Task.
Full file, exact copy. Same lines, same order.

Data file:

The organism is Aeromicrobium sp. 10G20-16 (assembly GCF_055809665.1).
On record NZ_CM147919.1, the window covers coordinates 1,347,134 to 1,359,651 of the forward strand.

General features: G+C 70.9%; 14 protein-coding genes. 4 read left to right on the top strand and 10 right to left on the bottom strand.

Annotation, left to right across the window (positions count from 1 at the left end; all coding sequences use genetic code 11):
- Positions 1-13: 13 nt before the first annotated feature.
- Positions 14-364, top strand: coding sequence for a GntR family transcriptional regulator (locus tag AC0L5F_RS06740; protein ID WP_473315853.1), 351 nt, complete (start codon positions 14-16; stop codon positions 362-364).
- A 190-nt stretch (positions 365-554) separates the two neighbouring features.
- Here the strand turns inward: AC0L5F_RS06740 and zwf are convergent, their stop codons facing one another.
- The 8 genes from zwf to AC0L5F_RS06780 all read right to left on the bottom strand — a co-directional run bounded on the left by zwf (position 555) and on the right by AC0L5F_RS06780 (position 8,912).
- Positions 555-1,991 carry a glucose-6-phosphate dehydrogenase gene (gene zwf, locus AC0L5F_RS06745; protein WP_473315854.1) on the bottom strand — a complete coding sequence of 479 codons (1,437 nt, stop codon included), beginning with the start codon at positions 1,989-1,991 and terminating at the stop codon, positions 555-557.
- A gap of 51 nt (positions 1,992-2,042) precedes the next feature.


The organism is Aeromicrobium sp. 10G20-16 (assembly GCF_055809665.1).
On record NZ_CM147919.1, the window covers coordinates 1,347,134 to 1,359,651 of the forward strand.

General features: G+C 70.9%; 14 protein-coding genes. 4 read left to right on the top strand and 10 right to left on the bottom strand.

Annotation, left to right across the window (positions count from 1 at the left end; all coding sequences use genetic code 11):
- Positions 1-13: 13 nt before the first annotated feature.
- Positions 14-364, top strand: coding sequence for a GntR family transcriptional regulator (locus tag AC0L5F_RS06740; protein ID WP_473315853.1), 351 nt, complete (start codon positions 14-16; stop codon positions 362-364).
- A 190-nt stretch (positions 365-554) separates the two neighbouring features.
- Here the strand turns inward: AC0L5F_RS06740 and zwf are convergent, their stop codons facing one another.
- The 8 genes from zwf to AC0L5F_RS06780 all read right to left on the bottom strand — a co-directional run bounded on the left by zwf (position 555) and on the right by AC0L5F_RS06780 (position 8,912).
- Positions 555-1,991 carry a glucose-6-phosphate dehydrogenase gene (gene zwf, locus AC0L5F_RS06745; protein WP_473315854.1) on the bottom strand — a complete coding sequence of 479 codons (1,437 nt, stop codon included), beginning with the start codon at positions 1,989-1,991 and terminating at the stop codon, positions 555-557.
- A gap of 51 nt (positions 1,992-2,042) precedes the next feature.